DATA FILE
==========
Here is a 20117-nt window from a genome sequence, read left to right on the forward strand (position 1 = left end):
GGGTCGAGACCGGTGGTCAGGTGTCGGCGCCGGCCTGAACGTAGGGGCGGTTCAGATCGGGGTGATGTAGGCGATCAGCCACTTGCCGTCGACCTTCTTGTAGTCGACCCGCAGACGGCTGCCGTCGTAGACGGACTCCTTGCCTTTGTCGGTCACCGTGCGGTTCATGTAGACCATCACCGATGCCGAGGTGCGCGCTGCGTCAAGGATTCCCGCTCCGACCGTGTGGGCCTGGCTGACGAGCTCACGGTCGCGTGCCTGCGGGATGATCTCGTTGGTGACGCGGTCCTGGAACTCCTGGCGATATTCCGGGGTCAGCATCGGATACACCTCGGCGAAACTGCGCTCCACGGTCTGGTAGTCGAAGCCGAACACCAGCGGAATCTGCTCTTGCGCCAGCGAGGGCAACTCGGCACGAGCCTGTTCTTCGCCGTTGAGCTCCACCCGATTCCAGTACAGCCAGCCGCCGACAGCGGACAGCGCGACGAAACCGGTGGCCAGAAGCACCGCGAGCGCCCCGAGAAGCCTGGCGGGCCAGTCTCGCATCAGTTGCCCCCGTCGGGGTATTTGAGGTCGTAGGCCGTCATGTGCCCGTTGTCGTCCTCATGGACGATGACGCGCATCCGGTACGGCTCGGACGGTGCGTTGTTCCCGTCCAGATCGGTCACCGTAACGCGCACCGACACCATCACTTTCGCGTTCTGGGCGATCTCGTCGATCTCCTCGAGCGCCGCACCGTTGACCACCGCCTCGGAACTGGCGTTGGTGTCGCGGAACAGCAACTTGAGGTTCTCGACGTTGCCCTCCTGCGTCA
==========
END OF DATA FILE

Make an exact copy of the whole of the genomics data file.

Here is a 20117-nt window from a genome sequence, read left to right on the forward strand (position 1 = left end):
GGGTCGAGACCGGTGGTCAGGTGTCGGCGCCGGCCTGAACGTAGGGGCGGTTCAGATCGGGGTGATGTAGGCGATCAGCCACTTGCCGTCGACCTTCTTGTAGTCGACCCGCAGACGGCTGCCGTCGTAGACGGACTCCTTGCCTTTGTCGGTCACCGTGCGGTTCATGTAGACCATCACCGATGCCGAGGTGCGCGCTGCGTCAAGGATTCCCGCTCCGACCGTGTGGGCCTGGCTGACGAGCTCACGGTCGCGTGCCTGCGGGATGATCTCGTTGGTGACGCGGTCCTGGAACTCCTGGCGATATTCCGGGGTCAGCATCGGATACACCTCGGCGAAACTGCGCTCCACGGTCTGGTAGTCGAAGCCGAACACCAGCGGAATCTGCTCTTGCGCCAGCGAGGGCAACTCGGCACGAGCCTGTTCTTCGCCGTTGAGCTCCACCCGATTCCAGTACAGCCAGCCGCCGACAGCGGACAGCGCGACGAAACCGGTGGCCAGAAGCACCGCGAGCGCCCCGAGAAGCCTGGCGGGCCAGTCTCGCATCAGTTGCCCCCGTCGGGGTATTTGAGGTCGTAGGCCGTCATGTGCCCGTTGTCGTCCTCATGGACGATGACGCGCATCCGGTACGGCTCGGACGGTGCGTTGTTCCCGTCCAGATCGGTCACCGTAACGCGCACCGACACCATCACTTTCGCGTTCTGGGCGATCTCGTCGATCTCCTCGAGCGCCGCACCGTTGACCACCGCCTCGGAACTGGCGTTGGTGTCGCGGAACAGCAACTTGAGGTTCTCGACGTTGCCCTCCTGCGTCA